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A Few vs. Few and A Little vs. Little

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Common mistakes

  1. (NG) I enjoyed the party because few of my friends were there.
    1. (OK) I enjoyed the party because a few of my friends were there.
  2. (NG) When there was a typhoon, little people came to the office.
    1. (OK) When there was a typhoon, few people came to the office.

Grammar words and phrases in context

Robert is a new salesperson. A few of his customers came from his predecessor so they have been our company’s customers for a long time. However, Rob has few customers that he has gotten on his own. The boss said it will probably take him a little time before he can establish his own customer base. I hope things improve for him because there is little time before his first annual review.

Few and Little: The basics

We use few before plural countable nouns, like few pens or few chairs. We use little before non‐countable nouns, like little water or little time. That’s the basic grammar rule and form.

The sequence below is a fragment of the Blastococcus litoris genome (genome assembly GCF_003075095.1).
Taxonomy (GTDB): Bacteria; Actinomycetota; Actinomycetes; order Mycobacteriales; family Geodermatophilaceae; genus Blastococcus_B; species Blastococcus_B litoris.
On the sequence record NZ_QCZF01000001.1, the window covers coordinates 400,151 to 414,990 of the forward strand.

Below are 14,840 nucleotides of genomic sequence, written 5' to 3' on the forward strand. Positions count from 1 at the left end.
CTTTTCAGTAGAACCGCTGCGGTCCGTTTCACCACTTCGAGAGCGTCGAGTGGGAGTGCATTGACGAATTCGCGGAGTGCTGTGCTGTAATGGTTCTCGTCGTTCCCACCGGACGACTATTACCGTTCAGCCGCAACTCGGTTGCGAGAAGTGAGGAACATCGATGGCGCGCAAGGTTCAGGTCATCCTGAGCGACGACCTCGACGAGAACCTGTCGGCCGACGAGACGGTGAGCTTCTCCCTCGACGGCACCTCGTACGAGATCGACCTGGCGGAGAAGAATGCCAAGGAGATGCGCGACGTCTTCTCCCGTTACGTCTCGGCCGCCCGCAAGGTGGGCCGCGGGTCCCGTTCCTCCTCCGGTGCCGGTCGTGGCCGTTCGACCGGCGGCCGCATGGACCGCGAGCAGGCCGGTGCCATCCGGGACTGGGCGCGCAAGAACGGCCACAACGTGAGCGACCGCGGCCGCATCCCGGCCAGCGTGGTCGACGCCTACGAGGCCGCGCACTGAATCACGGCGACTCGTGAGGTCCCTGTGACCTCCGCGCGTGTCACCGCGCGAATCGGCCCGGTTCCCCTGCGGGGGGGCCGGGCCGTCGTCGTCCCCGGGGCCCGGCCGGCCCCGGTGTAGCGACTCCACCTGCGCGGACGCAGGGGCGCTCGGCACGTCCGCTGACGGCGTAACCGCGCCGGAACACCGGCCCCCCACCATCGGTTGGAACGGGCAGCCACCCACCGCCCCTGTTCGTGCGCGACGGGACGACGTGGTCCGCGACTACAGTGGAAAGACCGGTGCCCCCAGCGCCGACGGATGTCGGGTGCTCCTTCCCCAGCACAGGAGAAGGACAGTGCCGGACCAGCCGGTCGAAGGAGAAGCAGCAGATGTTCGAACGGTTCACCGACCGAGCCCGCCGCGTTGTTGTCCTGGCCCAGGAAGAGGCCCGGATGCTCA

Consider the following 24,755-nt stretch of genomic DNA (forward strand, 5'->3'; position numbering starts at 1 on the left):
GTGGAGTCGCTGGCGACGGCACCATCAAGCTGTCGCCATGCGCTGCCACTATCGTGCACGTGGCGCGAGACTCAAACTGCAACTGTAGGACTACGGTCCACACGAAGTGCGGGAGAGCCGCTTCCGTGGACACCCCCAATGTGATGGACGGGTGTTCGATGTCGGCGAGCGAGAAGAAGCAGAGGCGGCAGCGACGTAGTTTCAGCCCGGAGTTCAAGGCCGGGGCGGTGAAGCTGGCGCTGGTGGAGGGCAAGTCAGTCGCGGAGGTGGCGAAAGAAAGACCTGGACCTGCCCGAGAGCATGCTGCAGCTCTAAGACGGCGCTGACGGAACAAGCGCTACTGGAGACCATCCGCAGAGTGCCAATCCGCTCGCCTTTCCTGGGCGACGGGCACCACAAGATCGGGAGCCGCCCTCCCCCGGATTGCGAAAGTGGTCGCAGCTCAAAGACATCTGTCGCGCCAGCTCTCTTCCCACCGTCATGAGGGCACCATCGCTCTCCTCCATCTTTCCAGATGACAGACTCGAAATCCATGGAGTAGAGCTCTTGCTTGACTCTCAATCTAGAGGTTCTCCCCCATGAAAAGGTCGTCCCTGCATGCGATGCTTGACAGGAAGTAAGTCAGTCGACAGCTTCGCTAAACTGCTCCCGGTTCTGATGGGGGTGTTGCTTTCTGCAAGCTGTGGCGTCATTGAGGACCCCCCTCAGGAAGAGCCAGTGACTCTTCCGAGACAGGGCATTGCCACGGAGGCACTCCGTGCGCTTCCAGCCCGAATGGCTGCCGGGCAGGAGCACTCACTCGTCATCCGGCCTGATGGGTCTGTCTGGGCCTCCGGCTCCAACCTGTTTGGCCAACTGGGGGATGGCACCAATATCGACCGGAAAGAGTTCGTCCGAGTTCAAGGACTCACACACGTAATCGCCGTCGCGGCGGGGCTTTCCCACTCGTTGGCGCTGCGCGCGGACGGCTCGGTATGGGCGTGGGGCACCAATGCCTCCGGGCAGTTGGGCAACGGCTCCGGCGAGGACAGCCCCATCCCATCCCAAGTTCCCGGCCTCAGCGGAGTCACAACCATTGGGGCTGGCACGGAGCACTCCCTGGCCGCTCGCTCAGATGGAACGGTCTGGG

A Few and A Little

A few and a little have a positive nuance. Using “a” before few and little shows that there is a small amount, but we’re satisfied with that amount.

  1. I have a few friends who are English teachers.
  2. There are a few peaches in the fridge. Why don’t you try one?
  3. There is a little milk left in the fridge, so it’s enough for a bowl of cereal.
  4. I have a little free time, so I’m going shopping before work.

Few and Little

On the other hand, few and little (without a) have a negative nuance. Using few and little without “a” shows that there is too small of an amount for what we think is best for the situation. Few and little (without a) indicate that the amount is not enough, and we’re not satisfied with that.

  1. Few people get the chance to meet a celebrity. That’s too bad.
  2. There are few pens left. We need to order some.
  3. There’s little time to prepare for the exam. I wish there was more.
  4. There’s little milk left in the fridge, so it’s not enough for a bowl of cereal.

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